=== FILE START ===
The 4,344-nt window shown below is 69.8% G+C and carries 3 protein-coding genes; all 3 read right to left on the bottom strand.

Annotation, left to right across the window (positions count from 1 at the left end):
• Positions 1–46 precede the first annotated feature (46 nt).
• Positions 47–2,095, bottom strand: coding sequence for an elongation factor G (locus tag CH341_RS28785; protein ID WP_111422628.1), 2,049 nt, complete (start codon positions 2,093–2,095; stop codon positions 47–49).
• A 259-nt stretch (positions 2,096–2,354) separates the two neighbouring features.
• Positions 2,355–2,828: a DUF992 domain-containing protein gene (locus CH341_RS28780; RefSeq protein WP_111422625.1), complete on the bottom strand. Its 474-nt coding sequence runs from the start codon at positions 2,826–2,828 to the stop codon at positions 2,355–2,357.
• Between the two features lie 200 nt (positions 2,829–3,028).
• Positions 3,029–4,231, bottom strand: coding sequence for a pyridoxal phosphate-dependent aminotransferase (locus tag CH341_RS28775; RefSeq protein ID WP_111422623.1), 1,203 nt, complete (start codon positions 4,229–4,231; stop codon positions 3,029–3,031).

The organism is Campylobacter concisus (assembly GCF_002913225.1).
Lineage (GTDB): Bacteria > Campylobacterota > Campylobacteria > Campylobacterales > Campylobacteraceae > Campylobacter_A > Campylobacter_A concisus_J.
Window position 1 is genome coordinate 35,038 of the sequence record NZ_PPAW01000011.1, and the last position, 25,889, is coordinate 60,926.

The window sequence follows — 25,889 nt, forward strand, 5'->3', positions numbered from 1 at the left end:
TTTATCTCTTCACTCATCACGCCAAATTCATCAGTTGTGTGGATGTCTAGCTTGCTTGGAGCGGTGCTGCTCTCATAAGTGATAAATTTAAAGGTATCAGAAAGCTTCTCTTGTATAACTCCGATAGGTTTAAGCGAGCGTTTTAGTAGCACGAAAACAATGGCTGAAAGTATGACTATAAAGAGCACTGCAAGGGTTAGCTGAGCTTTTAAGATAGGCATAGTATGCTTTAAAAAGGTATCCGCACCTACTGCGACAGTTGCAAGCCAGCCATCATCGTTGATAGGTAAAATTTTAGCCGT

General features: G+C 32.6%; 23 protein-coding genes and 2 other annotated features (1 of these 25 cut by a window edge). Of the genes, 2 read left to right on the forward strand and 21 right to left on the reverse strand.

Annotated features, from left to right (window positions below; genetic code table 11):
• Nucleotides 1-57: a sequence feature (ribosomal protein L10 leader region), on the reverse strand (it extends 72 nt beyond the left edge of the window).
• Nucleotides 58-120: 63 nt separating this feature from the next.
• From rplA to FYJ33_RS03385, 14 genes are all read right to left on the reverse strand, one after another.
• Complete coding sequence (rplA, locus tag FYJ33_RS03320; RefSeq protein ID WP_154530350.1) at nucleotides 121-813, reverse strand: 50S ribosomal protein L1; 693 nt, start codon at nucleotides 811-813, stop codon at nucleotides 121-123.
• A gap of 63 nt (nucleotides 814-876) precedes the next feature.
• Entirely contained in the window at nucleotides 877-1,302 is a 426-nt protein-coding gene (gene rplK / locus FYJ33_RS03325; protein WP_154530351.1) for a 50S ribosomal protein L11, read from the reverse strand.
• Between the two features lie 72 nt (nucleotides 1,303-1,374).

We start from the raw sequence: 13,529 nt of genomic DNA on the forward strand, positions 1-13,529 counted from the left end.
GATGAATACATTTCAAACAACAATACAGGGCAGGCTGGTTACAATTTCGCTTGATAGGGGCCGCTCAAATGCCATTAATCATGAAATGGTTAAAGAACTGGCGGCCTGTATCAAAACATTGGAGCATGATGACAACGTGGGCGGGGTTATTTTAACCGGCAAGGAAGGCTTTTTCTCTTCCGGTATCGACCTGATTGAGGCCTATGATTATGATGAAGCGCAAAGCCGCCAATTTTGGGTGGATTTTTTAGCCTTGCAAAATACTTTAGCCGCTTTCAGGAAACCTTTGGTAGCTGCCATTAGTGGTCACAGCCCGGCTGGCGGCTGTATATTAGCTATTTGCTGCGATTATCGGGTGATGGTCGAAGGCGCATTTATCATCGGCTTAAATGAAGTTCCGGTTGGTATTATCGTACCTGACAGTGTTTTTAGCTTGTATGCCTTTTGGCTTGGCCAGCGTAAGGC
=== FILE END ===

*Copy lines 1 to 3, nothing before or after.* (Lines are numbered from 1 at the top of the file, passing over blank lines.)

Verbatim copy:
The 4,344-nt window shown below is 69.8% G+C and carries 3 protein-coding genes; all 3 read right to left on the bottom strand.

Annotation, left to right across the window (positions count from 1 at the left end):
• Positions 1–46 precede the first annotated feature (46 nt).